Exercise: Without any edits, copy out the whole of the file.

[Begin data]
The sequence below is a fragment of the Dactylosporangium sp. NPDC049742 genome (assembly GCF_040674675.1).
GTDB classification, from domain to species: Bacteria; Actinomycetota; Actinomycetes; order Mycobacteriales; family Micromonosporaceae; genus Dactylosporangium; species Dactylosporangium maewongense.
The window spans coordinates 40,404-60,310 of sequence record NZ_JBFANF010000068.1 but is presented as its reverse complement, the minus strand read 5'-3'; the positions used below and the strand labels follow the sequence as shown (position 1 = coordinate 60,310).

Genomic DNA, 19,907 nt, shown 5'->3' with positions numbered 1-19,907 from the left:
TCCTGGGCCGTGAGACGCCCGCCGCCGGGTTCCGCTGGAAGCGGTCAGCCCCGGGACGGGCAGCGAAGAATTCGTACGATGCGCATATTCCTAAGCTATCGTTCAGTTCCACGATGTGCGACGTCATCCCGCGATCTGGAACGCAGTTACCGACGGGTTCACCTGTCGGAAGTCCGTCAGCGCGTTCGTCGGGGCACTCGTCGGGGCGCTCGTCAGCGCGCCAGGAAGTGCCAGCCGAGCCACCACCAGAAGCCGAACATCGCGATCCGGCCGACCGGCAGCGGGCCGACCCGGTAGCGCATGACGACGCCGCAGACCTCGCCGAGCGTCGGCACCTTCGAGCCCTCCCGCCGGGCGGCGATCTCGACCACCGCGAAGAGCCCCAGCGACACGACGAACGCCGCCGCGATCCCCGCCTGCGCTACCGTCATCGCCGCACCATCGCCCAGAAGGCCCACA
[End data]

The sequence below is a fragment of the Dactylosporangium sp. NPDC049742 genome (assembly GCF_040674675.1).
GTDB classification, from domain to species: Bacteria; Actinomycetota; Actinomycetes; order Mycobacteriales; family Micromonosporaceae; genus Dactylosporangium; species Dactylosporangium maewongense.
The window spans coordinates 40,404-60,310 of sequence record NZ_JBFANF010000068.1 but is presented as its reverse complement, the minus strand read 5'-3'; the positions used below and the strand labels follow the sequence as shown (position 1 = coordinate 60,310).

Genomic DNA, 19,907 nt, shown 5'->3' with positions numbered 1-19,907 from the left:
TCCTGGGCCGTGAGACGCCCGCCGCCGGGTTCCGCTGGAAGCGGTCAGCCCCGGGACGGGCAGCGAAGAATTCGTACGATGCGCATATTCCTAAGCTATCGTTCAGTTCCACGATGTGCGACGTCATCCCGCGATCTGGAACGCAGTTACCGACGGGTTCACCTGTCGGAAGTCCGTCAGCGCGTTCGTCGGGGCACTCGTCGGGGCGCTCGTCAGCGCGCCAGGAAGTGCCAGCCGAGCCACCACCAGAAGCCGAACATCGCGATCCGGCCGACCGGCAGCGGGCCGACCCGGTAGCGCATGACGACGCCGCAGACCTCGCCGAGCGTCGGCACCTTCGAGCCCTCCCGCCGGGCGGCGATCTCGACCACCGCGAAGAGCCCCAGCGACACGACGAACGCCGCCGCGATCCCCGCCTGCGCTACCGTCATCGCCGCACCATCGCCCAGAAGGCCCACA